As we start another school year, I would like to share some good things happening in the district. First, test scores this past spring showed significant improvement. Second, we are implementing restorative justice programs. And third, we are experiencing growth.
Test Scores – Our teachers have been focused the past few years to ensure all students master the most important content in each grade / subject level. This hard work resulted in increasing test scores in most categories across the district. Although one test on one day is not a perfect way to determine student ability, educational opportunities after high school are often determined by high stakes tests. We encourage all students to do their best on state and national assessments to accurately see each student’s ability and each schools’ needs. Student achievement data was sent in the annual mailer or is available online at nsanpete.org.
Restorative Justice – After the Columbine school shooting, “zero tolerance” policies and laws were set-up nationwide. Decades later we have more people incarcerated than many other countries, but violence, even in schools, is still a problem. As a result, juvenile justice reform laws, HB239 (2017) and HB 132 (2018) in Utah are trying to reduce school and youth violence by working with parents and students for minor offenses rather than locking kids up. The NSSD Restorative Justice Plan, as this reform is titled, includes meeting with parents and students, repeatedly if needed; connecting resources to students and families; and working as a team including schools, communities, parents and students, to help students. This does not mean that there will be no suspensions, but suspensions have been shorter in recent years as we realized that time out of school doesn’t solve every problem. Supports may be offered to prevent problems, thus reduce the number of suspensions, and suspensions will most often be tied to supports to help students resolve concerns, thus improve behavior.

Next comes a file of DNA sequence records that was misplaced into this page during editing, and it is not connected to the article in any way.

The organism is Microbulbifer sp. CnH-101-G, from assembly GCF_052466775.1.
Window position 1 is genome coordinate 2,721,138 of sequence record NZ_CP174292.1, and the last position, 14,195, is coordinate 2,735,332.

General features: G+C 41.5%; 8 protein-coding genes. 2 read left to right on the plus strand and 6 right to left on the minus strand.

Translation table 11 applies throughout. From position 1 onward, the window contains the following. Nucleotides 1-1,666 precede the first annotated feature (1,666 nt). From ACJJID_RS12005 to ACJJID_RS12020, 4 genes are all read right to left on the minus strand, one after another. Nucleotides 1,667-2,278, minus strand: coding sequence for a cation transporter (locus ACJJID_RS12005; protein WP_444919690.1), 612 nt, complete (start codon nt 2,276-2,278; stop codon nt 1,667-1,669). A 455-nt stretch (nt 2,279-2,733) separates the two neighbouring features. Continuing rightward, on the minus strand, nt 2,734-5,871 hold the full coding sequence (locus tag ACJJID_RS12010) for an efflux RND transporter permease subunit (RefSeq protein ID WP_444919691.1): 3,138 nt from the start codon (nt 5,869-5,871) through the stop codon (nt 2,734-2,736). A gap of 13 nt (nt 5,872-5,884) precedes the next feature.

Growth – As you likely have noticed, many new homes are being built in our district. Enrollment was fairly stable until the fall of 2017 when enrollment jumped from 2393 (2016) to 2480 (2017). These numbers do not include 60-70 students served from local youth in custody group homes. Incremental growth allowed us to more evenly fill classrooms across the district and improve teacher compensation. Significant jumps, likely in the future, may require additional classrooms and schools, which will be costly. We appreciate your support as a patron of our school district.
Samuel L. Ray, EdD